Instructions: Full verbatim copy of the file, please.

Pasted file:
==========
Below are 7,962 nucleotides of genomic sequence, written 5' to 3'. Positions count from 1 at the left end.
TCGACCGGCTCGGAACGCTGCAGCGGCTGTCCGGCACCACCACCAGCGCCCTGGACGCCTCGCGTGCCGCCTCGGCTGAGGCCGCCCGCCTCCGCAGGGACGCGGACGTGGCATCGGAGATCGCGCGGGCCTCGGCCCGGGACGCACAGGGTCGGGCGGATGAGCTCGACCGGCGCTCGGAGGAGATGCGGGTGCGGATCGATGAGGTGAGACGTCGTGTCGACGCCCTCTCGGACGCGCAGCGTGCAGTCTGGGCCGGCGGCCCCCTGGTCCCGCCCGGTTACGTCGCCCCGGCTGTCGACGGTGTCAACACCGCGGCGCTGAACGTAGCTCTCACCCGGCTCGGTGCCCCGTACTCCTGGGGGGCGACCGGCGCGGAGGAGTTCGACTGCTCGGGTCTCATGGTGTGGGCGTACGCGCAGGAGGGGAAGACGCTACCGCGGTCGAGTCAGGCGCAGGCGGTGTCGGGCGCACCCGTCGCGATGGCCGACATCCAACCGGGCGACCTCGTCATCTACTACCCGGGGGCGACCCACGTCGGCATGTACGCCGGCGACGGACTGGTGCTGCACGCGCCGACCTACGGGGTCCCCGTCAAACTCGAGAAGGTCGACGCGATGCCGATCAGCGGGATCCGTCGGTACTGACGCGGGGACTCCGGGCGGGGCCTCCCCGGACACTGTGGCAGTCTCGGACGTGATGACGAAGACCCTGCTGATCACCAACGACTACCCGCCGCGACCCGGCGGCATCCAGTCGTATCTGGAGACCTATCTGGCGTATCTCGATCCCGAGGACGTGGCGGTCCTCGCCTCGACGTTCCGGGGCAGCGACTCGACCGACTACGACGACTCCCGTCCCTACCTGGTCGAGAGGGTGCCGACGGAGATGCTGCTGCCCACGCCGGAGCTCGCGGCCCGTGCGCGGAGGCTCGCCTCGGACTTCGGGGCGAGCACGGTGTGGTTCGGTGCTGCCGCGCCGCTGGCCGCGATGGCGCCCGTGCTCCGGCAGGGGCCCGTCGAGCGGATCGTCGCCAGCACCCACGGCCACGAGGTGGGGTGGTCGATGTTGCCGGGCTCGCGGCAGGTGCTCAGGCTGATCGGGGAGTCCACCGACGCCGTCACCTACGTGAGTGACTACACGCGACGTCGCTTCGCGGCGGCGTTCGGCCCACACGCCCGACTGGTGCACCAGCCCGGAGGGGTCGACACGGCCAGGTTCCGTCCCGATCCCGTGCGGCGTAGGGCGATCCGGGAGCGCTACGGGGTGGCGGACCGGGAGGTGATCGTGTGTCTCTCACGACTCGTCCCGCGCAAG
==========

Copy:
Below are 7,962 nucleotides of genomic sequence, written 5' to 3'. Positions count from 1 at the left end.
TCGACCGGCTCGGAACGCTGCAGCGGCTGTCCGGCACCACCACCAGCGCCCTGGACGCCTCGCGTGCCGCCTCGGCTGAGGCCGCCCGCCTCCGCAGGGACGCGGACGTGGCATCGGAGATCGCGCGGGCCTCGGCCCGGGACGCACAGGGTCGGGCGGATGAGCTCGACCGGCGCTCGGAGGAGATGCGGGTGCGGATCGATGAGGTGAGACGTCGTGTCGACGCCCTCTCGGACGCGCAGCGTGCAGTCTGGGCCGGCGGCCCCCTGGTCCCGCCCGGTTACGTCGCCCCGGCTGTCGACGGTGTCAACACCGCGGCGCTGAACGTAGCTCTCACCCGGCTCGGTGCCCCGTACTCCTGGGGGGCGACCGGCGCGGAGGAGTTCGACTGCTCGGGTCTCATGGTGTGGGCGTACGCGCAGGAGGGGAAGACGCTACCGCGGTCGAGTCAGGCGCAGGCGGTGTCGGGCGCACCCGTCGCGATGGCCGACATCCAACCGGGCGACCTCGTCATCTACTACCCGGGGGCGACCCACGTCGGCATGTACGCCGGCGACGGACTGGTGCTGCACGCGCCGACCTACGGGGTCCCCGTCAAACTCGAGAAGGTCGACGCGATGCCGATCAGCGGGATCCGTCGGTACTGACGCGGGGACTCCGGGCGGGGCCTCCCCGGACACTGTGGCAGTCTCGGACGTGATGACGAAGACCCTGCTGATCACCAACGACTACCCGCCGCGACCCGGCGGCATCCAGTCGTATCTGGAGACCTATCTGGCGTATCTCGATCCCGAGGACGTGGCGGTCCTCGCCTCGACGTTCCGGGGCAGCGACTCGACCGACTACGACGACTCCCGTCCCTACCTGGTCGAGAGGGTGCCGACGGAGATGCTGCTGCCCACGCCGGAGCTCGCGGCCCGTGCGCGGAGGCTCGCCTCGGACTTCGGGGCGAGCACGGTGTGGTTCGGTGCTGCCGCGCCGCTGGCCGCGATGGCGCCCGTGCTCCGGCAGGGGCCCGTCGAGCGGATCGTCGCCAGCACCCACGGCCACGAGGTGGGGTGGTCGATGTTGCCGGGCTCGCGGCAGGTGCTCAGGCTGATCGGGGAGTCCACCGACGCCGTCACCTACGTGAGTGACTACACGCGACGTCGCTTCGCGGCGGCGTTCGGCCCACACGCCCGACTGGTGCACCAGCCCGGAGGGGTCGACACGGCCAGGTTCCGTCCCGATCCCGTGCGGCGTAGGGCGATCCGGGAGCGCTACGGGGTGGCGGACCGGGAGGTGATCGTGTGTCTCTCACGACTCGTCCCGCGCAAG